Glad to explain, Suijin. I think you were starting to get to it with the edit at the bottom of your post.
Let me start with looking at the forces when hand steering. In order to turn the wheel shaft, a torque (purely rotational force) needs to be applied. To accomplish this, the helmsman places a hand on the wheel rim and turns it. When turning the wheel from a single
point on the rim, a torque is applied to the wheel shaft, but there is also a linear force being applied to the shaft. This force is parallel to the tangent line of the rim where the force is being applied. So, if the helmsman's hand is at the top of the wheel and they are turning right, the force that they are applying to turn the wheel is also a being applied to the wheel shaft to the right (this force is equivalent to them just pushing the wheel shaft to the right, without the wheel being there). Now, if the helmsman has two hands on the wheel, the torque being applied is shared between their hands, but there are two separate linear forces also being applied perpendicular to the wheel shaft (say, on slightly down and to the right and another just to the right). This force places additional load onto the wheel shaft bearings - and mostly the aft bearing (There is also another moment load the bearings must handle that is related to the length of the exposed shaft, but that is significantly less in most cases and we'll ignore it for the purposes of this discussion). Now, when hand steering, the skippers hands are never in the same postion, they will move depending upon if they are sitting or standing, or even if they just want to shift their arms. So, the wear that is caused by this additional force is spread out considerably around the bearing housing - this means a slower and more uniform wear all the way around the bearing housing.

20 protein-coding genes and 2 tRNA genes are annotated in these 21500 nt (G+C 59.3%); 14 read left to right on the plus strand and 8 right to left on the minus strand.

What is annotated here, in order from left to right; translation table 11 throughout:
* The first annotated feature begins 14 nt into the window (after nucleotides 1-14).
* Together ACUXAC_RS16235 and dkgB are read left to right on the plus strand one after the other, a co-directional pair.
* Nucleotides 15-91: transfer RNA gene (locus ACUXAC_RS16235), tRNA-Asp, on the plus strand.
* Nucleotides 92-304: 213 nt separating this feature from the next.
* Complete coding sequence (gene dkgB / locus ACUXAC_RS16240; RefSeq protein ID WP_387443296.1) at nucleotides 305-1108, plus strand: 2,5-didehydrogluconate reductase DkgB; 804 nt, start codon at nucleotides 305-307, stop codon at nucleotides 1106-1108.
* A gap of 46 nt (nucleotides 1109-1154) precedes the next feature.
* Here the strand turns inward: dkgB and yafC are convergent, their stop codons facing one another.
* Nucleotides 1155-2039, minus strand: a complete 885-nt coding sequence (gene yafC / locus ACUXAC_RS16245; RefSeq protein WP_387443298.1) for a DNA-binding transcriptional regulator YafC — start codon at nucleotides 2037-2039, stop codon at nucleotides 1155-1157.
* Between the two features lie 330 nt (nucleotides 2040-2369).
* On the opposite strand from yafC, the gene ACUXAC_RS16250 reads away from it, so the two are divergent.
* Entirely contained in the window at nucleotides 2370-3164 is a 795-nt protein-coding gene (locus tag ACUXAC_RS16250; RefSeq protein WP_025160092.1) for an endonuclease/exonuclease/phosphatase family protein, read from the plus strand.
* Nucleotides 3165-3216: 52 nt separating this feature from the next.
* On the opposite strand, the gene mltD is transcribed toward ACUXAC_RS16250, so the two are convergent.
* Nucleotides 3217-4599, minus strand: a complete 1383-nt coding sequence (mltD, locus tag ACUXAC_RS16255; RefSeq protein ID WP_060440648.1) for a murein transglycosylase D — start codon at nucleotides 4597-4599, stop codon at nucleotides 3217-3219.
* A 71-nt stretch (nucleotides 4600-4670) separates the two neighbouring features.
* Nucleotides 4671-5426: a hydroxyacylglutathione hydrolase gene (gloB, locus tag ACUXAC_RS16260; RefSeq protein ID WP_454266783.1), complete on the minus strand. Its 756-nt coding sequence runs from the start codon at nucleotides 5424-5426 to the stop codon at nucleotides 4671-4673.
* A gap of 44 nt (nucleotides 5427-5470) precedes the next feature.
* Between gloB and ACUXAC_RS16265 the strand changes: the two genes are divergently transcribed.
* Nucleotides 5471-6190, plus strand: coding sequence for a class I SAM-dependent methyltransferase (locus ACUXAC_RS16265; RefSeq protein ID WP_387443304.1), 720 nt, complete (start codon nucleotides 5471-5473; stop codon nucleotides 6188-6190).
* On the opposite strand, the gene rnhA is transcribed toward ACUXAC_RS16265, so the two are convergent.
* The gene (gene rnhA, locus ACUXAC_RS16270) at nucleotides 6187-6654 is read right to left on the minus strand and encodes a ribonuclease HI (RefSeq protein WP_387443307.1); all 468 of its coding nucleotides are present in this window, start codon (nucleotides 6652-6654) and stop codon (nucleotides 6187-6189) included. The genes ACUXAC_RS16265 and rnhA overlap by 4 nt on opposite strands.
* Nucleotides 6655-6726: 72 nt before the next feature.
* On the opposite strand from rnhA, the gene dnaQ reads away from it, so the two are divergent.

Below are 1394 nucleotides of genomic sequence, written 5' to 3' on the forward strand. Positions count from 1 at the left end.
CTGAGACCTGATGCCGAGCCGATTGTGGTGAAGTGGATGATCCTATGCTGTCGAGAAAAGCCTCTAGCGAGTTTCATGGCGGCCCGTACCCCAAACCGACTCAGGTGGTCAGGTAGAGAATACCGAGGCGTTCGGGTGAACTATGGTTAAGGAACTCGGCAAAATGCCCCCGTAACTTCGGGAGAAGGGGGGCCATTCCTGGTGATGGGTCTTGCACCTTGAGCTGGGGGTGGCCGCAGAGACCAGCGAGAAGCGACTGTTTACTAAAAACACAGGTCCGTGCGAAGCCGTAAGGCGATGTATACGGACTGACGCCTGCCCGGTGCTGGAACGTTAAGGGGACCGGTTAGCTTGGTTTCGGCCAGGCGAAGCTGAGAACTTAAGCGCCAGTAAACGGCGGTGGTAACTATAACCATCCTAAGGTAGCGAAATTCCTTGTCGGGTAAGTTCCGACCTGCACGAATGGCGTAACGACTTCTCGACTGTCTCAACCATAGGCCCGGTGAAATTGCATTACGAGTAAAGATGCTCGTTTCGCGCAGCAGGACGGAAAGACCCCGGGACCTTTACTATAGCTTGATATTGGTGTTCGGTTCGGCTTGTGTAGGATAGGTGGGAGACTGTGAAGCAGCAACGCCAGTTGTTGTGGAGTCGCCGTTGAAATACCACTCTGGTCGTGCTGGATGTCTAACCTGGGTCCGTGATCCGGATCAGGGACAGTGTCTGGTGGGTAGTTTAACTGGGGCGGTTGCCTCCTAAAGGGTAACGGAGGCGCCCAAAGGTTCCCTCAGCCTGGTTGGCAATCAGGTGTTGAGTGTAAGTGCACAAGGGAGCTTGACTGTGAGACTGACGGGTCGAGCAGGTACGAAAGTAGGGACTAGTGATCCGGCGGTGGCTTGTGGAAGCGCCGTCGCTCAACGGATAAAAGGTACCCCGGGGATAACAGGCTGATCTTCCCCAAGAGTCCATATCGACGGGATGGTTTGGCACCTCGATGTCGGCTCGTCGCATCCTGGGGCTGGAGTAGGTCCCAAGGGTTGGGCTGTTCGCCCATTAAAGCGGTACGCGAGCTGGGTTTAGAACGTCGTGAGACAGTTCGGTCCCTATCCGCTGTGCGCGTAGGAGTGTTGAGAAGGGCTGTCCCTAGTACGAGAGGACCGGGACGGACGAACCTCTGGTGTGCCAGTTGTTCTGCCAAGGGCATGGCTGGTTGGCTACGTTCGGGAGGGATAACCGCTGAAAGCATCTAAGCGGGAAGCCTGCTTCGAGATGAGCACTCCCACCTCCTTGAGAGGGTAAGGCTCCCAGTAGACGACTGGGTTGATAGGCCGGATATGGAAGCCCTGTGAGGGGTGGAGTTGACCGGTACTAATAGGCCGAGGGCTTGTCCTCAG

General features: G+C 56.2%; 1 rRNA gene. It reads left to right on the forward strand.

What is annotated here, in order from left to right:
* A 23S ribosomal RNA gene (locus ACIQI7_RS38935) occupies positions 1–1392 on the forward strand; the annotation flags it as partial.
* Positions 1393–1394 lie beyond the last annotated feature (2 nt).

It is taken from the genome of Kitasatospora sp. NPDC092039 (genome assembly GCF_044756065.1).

Note that there is also loading on the wheel shaft from the chain, but this is distributed evenly across both bearings. This means less wear, since it is distributed over a larger surface area, just like the double aft bearings do on the 400 series Edson
pedestal for wheel loads.
Now, in moving to windvane
steering. As Suijin mentioned, the lead into the wheel is fixed, so the lateral loads are always in the same direction. This means that the bearing housing will be worn more in one direction than another. To further aggregate this issue, the wheel adapter for the windvane is smaller in diameter than the steering wheel, so a larger force must be applied to turn the wheel. This also means larger linear forces, so even more wear. Again, a double bearing and stainless bearing liners attempt to mitigate this problem (as in the 400 series pedestal).
I hope that addresses your questions, but let me know if you need further clarification anywhere. I know some of this was written a little heavy in engineering lingo. Given you have a YS pedestal, it is possible the wear is only in the shaft bushings. They did not use needle bearings, just bushings, to the best of my knowledge. So, if the bearing housing is still in good shape, new bushings may tighten it all right up - the only problem is trying to source these. It may or may not be worth it... in most cases it is the latter. You will have to take a close look to see where the wear is located.